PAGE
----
My daughter was born with hip dysplasia. My wife, a physiotherapist, has helped bridge the information gap between us and the medical world. Information is power and having a skilled interpreter is invaluable.

The same is true for investment management. The internet and securities regulators make investment information readily accessible, but investor knowledge continues to lag.

Investment and financial advisors are meant to bridge this gap. Unfortunately, most advisors’ compensation structures don’t reward this important function.

The CSA mutual fund fee discussion paper provides comprehensive research into investor perceptions and industry practice. The paper establishes that mutual funds are primarily sold through advisors, whom seven of 10 investors incorrectly believe have a legal duty to place client interests first.

Because of sales incentives, suitable funds may not be selected. Market transparency suffers, consumers remain uninformed and price discovery between mutual funds ceases. This helps explain why fund fees are so high in Canada: advisors make buy decisions, and price competition among mutual funds is impeded.

An unintended consequence is that mutual fund manufacturers are best served by designing products primarily for advisors based on compensation, and not for investors based on risk and return. The discussion paper confirms that:

  • trailing commissions as a percentage of total advisor compensation rose from 27% to 64% between 1996 and 2011;
  • elf-regulatory organizations (SROs) do not require advisors to tell mutual fund investors about trailing commissions, CRM II notwithstanding.

Growing advisor dependence on undisclosed trailing commissions, which can be increased without unitholder consent, can lead to concealed fees that are subject to manipulation.

Regulatory efforts to improve disclosure, like the CSA Point of Sale Project, Fund Facts and CRM, overlook the fact that investors rely on advisors to read all relevant material on their behalf. Virtually all investment fund and fund wrap assets under administration, excluding ETFs, are distributed by channels overseen by SROs and involve trailing commissions. More disclosure is always good, but what if the intended audience—the investor—doesn’t read it?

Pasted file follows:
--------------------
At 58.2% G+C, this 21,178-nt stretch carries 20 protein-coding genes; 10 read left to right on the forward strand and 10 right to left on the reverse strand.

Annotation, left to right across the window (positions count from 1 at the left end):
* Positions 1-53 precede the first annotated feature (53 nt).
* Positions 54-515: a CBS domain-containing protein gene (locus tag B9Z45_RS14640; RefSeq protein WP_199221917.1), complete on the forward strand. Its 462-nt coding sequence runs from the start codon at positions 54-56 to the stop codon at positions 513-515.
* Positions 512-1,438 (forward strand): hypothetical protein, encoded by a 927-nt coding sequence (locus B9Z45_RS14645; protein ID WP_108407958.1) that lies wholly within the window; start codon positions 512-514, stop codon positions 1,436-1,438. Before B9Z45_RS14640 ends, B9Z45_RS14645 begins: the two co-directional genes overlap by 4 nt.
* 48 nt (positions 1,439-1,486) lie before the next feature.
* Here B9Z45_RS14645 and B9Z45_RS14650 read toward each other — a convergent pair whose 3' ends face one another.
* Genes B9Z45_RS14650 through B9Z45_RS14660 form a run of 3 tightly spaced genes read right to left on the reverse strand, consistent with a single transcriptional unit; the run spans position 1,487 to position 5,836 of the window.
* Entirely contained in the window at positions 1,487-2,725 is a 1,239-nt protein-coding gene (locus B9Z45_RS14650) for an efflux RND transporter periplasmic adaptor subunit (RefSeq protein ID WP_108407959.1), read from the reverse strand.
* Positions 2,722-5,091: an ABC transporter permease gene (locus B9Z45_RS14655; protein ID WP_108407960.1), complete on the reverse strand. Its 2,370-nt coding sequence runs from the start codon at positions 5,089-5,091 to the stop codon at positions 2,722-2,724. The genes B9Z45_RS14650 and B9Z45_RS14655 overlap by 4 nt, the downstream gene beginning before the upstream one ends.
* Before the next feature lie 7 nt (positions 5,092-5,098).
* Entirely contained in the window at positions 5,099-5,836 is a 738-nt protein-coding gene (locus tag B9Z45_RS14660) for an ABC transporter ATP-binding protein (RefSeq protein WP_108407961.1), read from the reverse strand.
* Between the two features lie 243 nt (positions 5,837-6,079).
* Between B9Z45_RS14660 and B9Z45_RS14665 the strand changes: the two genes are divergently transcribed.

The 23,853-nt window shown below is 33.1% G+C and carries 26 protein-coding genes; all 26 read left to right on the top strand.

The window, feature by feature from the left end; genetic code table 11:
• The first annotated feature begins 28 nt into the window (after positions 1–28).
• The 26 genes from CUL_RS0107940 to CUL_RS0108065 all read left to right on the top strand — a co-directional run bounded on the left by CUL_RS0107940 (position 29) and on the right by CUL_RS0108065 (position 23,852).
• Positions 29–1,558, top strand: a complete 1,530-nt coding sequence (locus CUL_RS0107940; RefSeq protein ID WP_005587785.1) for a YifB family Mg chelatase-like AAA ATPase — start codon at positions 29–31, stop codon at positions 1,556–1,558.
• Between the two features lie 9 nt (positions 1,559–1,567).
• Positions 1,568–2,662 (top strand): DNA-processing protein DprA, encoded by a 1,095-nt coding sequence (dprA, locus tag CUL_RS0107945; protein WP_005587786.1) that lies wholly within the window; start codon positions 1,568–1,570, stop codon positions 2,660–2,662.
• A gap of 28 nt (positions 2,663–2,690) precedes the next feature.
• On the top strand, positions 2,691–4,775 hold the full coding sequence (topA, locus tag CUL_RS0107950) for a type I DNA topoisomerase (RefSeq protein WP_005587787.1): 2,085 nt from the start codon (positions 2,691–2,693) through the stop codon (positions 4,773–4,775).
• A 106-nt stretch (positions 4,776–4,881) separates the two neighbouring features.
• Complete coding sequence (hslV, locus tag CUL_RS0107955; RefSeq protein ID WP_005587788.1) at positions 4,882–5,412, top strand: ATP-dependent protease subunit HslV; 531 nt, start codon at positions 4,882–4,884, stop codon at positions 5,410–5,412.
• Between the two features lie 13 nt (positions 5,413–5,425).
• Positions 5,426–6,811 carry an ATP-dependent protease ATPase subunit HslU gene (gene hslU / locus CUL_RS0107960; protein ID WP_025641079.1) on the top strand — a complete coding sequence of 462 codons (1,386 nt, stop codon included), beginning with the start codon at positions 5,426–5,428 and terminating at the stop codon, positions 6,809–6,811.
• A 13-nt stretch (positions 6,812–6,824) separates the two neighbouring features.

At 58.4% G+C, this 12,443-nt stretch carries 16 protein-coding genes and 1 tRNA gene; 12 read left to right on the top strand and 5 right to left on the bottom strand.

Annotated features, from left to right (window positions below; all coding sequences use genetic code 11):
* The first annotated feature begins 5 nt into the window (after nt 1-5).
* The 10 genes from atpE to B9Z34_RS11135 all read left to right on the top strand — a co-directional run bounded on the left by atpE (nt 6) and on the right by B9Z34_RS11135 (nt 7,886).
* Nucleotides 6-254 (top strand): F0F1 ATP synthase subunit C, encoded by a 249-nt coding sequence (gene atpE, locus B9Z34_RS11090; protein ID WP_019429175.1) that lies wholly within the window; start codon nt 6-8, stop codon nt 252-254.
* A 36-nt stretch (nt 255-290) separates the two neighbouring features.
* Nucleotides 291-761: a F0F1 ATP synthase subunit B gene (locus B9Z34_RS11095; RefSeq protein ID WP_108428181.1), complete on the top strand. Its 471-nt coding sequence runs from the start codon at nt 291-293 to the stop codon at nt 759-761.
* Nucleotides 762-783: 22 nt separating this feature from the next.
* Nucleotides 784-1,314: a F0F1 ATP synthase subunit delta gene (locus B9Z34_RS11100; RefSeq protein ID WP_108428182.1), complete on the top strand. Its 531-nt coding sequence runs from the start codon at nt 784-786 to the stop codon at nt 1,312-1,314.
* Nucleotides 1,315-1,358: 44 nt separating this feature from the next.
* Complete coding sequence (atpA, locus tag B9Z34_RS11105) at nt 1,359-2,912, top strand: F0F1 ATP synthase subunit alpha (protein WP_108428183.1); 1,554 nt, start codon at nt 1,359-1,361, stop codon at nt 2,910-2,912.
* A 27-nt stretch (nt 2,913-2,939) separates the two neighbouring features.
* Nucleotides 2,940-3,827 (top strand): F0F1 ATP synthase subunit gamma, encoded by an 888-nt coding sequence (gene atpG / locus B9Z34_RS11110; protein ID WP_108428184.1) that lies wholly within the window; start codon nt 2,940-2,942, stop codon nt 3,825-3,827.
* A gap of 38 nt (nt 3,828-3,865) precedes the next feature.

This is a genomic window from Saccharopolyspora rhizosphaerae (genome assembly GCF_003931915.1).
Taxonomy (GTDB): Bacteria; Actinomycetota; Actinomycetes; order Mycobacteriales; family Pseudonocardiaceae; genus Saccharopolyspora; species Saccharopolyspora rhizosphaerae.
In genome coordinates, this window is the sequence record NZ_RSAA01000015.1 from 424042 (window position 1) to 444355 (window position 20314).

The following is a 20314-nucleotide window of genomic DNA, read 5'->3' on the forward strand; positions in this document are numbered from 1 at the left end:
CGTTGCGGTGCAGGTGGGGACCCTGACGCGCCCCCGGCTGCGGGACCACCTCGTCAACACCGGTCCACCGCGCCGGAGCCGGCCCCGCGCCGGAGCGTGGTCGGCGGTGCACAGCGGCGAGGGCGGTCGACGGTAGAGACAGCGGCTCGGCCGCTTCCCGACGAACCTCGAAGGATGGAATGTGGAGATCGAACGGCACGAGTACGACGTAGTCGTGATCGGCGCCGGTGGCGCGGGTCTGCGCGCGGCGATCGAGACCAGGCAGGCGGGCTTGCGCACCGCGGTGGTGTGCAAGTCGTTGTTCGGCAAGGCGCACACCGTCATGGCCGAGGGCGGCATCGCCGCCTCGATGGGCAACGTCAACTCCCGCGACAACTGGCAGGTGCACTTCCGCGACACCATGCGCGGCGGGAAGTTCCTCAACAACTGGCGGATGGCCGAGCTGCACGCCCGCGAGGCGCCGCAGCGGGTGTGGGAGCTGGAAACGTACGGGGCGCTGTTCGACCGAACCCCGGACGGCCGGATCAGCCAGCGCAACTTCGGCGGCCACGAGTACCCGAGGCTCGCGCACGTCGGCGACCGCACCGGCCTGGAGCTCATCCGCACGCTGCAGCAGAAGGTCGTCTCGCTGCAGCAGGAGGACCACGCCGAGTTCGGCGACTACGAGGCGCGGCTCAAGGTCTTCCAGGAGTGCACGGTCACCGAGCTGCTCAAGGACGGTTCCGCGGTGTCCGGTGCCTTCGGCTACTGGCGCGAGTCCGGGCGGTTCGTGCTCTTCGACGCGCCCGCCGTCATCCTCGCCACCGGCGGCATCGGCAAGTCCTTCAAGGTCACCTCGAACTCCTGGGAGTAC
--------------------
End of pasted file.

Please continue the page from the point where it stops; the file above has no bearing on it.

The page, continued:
As registered portfolio managers, my team and I treat clients’ money as if it were our own. We have a fiduciary responsibility to them. I mention this for two reasons: firstly, as disclosure for the comments that will follow, and secondly, because responsibility to clients is at the heart of the debate over mutual fund fees in Canada.

There are three main remedies to the problem.

1. Unbundle fees

The fund industry argues embedded commissions give small investors access to financial services that would be unaffordable if priced separately. Fee-only planners should charge hourly rates for actual work done. Larger fees at set-up reflect information gathering and risk profiling needed early in the process.

If investors can’t get the advice they need, the industry will provide default choices with diversification and risk controls suitable for long-term investing. The defined contribution pension industry has done so with more than 80% of new plan participants in default options that include target-date and balanced funds.

2. Eliminate trailing commissions

The Canadian fund industry argues that fee comparisons with other jurisdictions are unfair because marketing costs are excluded. It misses the point.

Assume a $10,000 portfolio growing at 7% annually with a 2% fee (no taxes or transaction costs). Every year, 2% of the investor’s portfolio moves to the advisor’s “bucket,” compounding at 7%. After ten years, the investor’s bucket has grown to $16,073 and the advisor’s bucket to $3,598; about 17% of the total return for the period. After 50 years, the investor has $107,274 and the advisor $187,297.

Sixty-one percent of the total return goes to the advisor. Apply a 2.5% annual fee—slightly lower than the median Canadian equity balanced fund—and 69% of the total return goes to the advisor.

3. Descriptive advisor labelling

Commissioned mutual fund salesperson; commissioned securities salesperson; salaried mutual fund salesperson. Regulators insist on clear product labels, so why not for advisors? Advisors using ETFs to bring client expenses down are on the right path. The financial services industry must lower gross costs before investors and regulators do the math.